Betting Long Shots at the Race Track

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Feast or famine?

One of the biggest attractions to horse racing is the possibility of capturing, witnessing, and profitting on the proverbial longshot. While there’s certainly more to the game than dismissing every favorite or logical choice in favor of chasing gargantuan odds (although I know plenty of unsuccessful players who bet like this), there are plenty of times where predicting chaos can put land you on horse at a big price. 

The challenge is not to go broke getting there. Hitting a single 50/1 shot doesn’t mean much if you’ve lost the previous 100 attempts to catch that lightening in a bottle. As with so many things in life, profitting from longshots at the racetrack is a matter of being selective.

Picking the right spots

In general, there are a handful of scenarios where taking a stab on a longshot makes sense. All of them begin with identifying a vulnerable favorite. While longshots can, and frequently do, win at all levels of horse racing, I see them more commonly in these three categories:

  • Cheaper Races (claimers less than $20,000)
  • Long Turf Races (1 1/2-miles or greater)
  • Short sprint races (Less than 6 furlongs)

The cheap race isn’t always an invitation to look for bombs, but when you get a bunch of bad horses together, the natural uncertainty of racing increases. Besides that fact, does it really make sense to bet good money on bad horses? If I’m betting a cheap race, I’d rather throw a few bucks on a price. 

Long turf races also tend to bring the longshots out of the woodwork. As a possible explanation, North America features few horses bred or trained to contest this type of race. Further, there aren’t very many turf races of this length. Thus, the betting public is largely relying on handicapping data that requires an impossible extrapolation of a horse’s ability. A horse that appears slower on paper, may simply relish the extra distance, thereby beating horses he couldn’t otherwise compete with at shorter distances. 

Short sprint races are similar in this fashion. Many horses possess superior early speed, but can’t carry it longer than 4-5 furlongs. Smaller tracks frequently hold these types of sprints and horses that can simply get to the early lead sometimes forget to stop. This has a tendency to produce some windfalls.

Applying logic

The trick to identifying appropriate longshot opportunities is usually to pinpoint races where there are a middling group of horses and the wagering public simply settles on a favorite by default. This happens pretty frequently. Big fields can help the cause as money gets scattered around arbitrarily on the top 3 lukewarm wagering choices, and horses that deserve to be 15/1 or 20/1 get sent to post at double those odds.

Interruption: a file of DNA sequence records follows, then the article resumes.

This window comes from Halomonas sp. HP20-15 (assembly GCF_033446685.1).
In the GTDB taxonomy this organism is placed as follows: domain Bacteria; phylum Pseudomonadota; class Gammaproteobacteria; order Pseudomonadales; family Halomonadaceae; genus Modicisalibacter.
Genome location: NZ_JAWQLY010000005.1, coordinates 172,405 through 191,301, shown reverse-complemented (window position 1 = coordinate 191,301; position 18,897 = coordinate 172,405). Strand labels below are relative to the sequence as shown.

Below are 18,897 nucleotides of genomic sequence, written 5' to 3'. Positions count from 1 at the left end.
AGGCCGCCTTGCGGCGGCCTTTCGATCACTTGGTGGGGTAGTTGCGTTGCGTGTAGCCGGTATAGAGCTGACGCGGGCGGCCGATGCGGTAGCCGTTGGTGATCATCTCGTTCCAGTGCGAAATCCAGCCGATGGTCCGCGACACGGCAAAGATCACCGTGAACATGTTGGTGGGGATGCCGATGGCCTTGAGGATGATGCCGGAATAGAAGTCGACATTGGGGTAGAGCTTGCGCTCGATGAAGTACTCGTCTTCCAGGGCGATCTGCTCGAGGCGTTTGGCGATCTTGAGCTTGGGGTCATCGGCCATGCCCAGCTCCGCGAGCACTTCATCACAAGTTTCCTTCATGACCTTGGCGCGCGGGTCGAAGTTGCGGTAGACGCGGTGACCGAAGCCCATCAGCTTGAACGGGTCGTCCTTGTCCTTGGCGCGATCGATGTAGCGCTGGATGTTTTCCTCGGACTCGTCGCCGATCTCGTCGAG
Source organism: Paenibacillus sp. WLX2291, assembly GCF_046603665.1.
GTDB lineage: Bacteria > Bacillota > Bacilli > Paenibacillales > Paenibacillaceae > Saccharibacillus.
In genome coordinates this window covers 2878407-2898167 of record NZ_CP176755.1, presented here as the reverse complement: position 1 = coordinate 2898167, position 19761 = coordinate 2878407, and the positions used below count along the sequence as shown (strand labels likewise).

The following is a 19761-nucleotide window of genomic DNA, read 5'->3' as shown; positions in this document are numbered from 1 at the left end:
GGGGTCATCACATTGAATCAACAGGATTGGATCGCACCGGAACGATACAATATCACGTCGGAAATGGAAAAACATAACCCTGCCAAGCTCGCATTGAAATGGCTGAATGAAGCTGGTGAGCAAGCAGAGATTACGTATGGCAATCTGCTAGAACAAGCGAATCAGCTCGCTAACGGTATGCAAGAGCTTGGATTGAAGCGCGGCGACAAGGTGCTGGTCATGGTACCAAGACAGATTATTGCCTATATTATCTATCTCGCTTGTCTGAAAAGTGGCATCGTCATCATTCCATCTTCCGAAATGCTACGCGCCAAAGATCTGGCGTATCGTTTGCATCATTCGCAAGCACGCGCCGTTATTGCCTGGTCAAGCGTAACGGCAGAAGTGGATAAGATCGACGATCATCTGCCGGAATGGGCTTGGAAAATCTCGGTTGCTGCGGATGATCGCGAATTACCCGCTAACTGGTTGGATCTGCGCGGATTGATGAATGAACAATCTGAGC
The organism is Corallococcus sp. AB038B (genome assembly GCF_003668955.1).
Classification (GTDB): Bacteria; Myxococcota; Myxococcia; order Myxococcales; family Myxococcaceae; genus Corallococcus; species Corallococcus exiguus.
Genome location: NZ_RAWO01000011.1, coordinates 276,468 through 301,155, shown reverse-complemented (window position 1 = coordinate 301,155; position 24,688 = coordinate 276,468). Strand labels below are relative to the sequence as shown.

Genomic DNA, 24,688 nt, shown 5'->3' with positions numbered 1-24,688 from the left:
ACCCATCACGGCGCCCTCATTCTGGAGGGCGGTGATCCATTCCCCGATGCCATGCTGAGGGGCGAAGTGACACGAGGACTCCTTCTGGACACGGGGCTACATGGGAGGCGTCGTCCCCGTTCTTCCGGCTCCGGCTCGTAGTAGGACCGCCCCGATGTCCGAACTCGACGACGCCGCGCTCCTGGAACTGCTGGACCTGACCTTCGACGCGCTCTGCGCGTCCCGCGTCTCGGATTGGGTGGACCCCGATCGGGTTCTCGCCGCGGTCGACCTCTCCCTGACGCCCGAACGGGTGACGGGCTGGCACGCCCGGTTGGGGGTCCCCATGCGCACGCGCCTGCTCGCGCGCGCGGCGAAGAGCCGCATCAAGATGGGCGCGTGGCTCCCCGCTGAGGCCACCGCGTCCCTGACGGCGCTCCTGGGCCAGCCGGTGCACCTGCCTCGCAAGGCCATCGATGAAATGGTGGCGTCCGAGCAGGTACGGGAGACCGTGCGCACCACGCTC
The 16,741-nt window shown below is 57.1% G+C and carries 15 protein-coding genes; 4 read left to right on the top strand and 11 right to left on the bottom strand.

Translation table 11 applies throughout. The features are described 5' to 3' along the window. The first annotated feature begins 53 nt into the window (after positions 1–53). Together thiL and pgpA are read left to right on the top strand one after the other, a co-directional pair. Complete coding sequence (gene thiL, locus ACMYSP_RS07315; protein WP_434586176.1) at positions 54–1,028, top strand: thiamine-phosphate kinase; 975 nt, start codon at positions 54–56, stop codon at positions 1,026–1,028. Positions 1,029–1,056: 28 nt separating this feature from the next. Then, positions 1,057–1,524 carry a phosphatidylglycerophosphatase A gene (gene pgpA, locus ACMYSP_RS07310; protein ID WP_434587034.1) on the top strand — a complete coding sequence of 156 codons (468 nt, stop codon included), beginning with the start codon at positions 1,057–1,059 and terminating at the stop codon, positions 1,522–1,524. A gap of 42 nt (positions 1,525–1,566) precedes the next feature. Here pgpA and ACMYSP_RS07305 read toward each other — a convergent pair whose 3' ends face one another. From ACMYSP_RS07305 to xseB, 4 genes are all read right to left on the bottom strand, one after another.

The inverse of the big field longshot is the short field longshot. Such an opporunity arises when all of the public’s betting money settles on a vulnerable favorite – perhaps because the runner appears to be the best of a small group and seemingly won’t have to do much to earn a win. This is flawed thinking by the betting public and does happen occassionally. 

Looking past the obvious

I once heard a crusty racetrack veteran say about a short-priced horse, “Of course he’s the favorite; he should win the race.” It’s important for bettors to remember, however, that should win and will win are two very disparate things. Horse racing is a game full of variables, and what can go wrong, frequently does. Inherently, this puts bettors in a position to prosper even though the wagering favorite wins approximately 33% of the time year after year.

Picking longshots requires bettors to dig a little deeper into their handicapping and look for hidden form. This could mean looking for a valid reason why a horse might have run poorly in recent starts, or a valid reason why they may run better in the upcoming start. To avoid vagueness, new distances, new equipment, new trainers, new surfaces and new jockeys can all help horses perform better. Try to find the angle that lends itself to selecting a horse with an actual chance to win despite longshot odds.  

How To Bet a Longshot

Before we get into the housekeeping logistics, remember to do your homework. Preparing to bet a race could mean conducting your own study, or avidly searching for expert opinions on Canada Sports Betting. Try to use logic to make your own deductions and dive in with confidence. With the plethora of online resources available, there’s no reason to be uninformed. 

  1. Go to your online racebook
  2. Click horses
  3. Select the track/race of interest
  4. Pick your horse
  5. Profit

Other Betting Tips/Information

Above all, don’t chase longshots. Select them. I can’t emphasize this enough. Develop your handicapping skills enough to realize when the top few betting choices in a race are overbet and likely to lose. Develop your own angles and observe/record the things that seem to work over time.